• Citizens should report graffiti during daylight hours, since the goal is to respond quickly and gather photographic evidence, which is generally only visible during the day.
  • CSS will immediately contact or attempt to contact property owner. Property owners will be given a brochure (see attached) with information on how to remove graffiti, and the importance of prompt removal.
  • Graffiti reports will be inputted daily into crime analysis data system for immediate access by criminal investigators.
  • New reporting and routing system will allow Boise Police investigators to use new technology, a new searchable crime database within the department, that will allow officers to input one graffiti "tag" into the system and instantly retrieve all reports of similar crimes. 
  • If property owner is not already identified, BPD employees will  do property search to identify the owner, and contact them with information on graffiti removal. If property owner is a public agency (ITD, ACHD, Boise City Parks, etc), an e-mail of graffiti report will be sent immediately to the proper contact for prompt removal.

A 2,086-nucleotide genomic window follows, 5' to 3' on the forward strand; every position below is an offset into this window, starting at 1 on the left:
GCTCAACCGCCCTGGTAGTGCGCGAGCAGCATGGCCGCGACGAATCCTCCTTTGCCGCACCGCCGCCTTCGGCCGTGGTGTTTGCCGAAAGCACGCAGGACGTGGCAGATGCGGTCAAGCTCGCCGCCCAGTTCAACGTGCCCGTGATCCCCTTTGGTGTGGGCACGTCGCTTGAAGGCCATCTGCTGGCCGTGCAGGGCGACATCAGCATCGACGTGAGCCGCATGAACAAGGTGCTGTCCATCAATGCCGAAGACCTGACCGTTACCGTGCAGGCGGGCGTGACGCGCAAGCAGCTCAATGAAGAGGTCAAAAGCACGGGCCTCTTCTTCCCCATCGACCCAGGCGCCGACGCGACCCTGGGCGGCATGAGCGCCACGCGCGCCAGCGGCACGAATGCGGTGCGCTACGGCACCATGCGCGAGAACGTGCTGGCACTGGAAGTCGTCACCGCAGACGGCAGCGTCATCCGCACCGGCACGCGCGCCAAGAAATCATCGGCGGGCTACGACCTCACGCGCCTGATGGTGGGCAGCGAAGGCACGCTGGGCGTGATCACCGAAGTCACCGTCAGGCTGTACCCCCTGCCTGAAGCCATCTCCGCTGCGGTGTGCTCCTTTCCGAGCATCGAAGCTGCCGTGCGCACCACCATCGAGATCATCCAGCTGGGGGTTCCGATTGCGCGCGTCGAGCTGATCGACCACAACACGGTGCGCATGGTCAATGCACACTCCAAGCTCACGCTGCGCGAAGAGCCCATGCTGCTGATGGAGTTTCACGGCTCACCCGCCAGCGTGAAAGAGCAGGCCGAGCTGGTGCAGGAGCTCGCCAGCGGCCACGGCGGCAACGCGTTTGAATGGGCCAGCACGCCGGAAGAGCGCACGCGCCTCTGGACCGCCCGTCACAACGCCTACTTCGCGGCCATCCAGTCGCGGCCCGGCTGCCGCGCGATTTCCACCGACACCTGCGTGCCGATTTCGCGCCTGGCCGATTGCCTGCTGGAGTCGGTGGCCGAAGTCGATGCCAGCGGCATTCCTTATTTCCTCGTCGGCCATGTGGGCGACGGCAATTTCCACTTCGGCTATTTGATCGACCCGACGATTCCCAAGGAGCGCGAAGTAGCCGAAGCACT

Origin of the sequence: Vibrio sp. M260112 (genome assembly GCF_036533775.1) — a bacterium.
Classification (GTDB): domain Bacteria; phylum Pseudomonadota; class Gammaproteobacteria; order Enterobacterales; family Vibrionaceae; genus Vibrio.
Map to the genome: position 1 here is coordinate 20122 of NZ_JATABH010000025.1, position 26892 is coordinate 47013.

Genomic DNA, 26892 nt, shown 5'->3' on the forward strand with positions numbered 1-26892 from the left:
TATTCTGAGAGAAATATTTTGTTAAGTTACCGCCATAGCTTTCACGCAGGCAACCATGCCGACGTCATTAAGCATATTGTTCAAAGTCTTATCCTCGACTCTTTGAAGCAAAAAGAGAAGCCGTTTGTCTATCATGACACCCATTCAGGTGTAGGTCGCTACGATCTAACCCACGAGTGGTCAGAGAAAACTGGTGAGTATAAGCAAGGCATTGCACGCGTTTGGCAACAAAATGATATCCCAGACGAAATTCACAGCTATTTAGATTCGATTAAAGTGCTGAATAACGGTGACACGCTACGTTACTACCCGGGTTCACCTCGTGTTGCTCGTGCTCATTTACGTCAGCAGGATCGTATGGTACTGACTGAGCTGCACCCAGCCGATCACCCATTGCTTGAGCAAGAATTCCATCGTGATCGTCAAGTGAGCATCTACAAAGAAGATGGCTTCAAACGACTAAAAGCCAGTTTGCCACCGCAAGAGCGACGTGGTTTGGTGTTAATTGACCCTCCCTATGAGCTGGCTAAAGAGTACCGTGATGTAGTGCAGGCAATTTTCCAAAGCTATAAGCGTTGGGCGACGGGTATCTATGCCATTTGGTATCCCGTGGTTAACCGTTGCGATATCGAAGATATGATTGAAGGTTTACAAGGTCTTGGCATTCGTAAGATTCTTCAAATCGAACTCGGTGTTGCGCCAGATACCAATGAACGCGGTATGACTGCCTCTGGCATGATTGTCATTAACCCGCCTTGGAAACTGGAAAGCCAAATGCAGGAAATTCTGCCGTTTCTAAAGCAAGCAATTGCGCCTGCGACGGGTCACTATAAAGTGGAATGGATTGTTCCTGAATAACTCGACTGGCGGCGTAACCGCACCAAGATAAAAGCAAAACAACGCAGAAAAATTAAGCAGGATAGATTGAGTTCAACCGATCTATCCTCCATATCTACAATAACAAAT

Graffiti Facts:
  • Graffiti is one of the most commonly complained about crimes in Boise City. Citizens concerned graffiti is evidence of neighborhood deterioration.
  • Removing graffiti quickly is proven to reduce incidence of graffiti. 
      Graffiti Issue in Boise:
      The vast majority of the graffiti in Boise is called "Tagging".
      Tagging is a signature or symbol used by a tagger or a group of taggers. Tagging is not gang graffiti. Taggers motivation is public exposure, on signs, billboards, buildings, or through the media.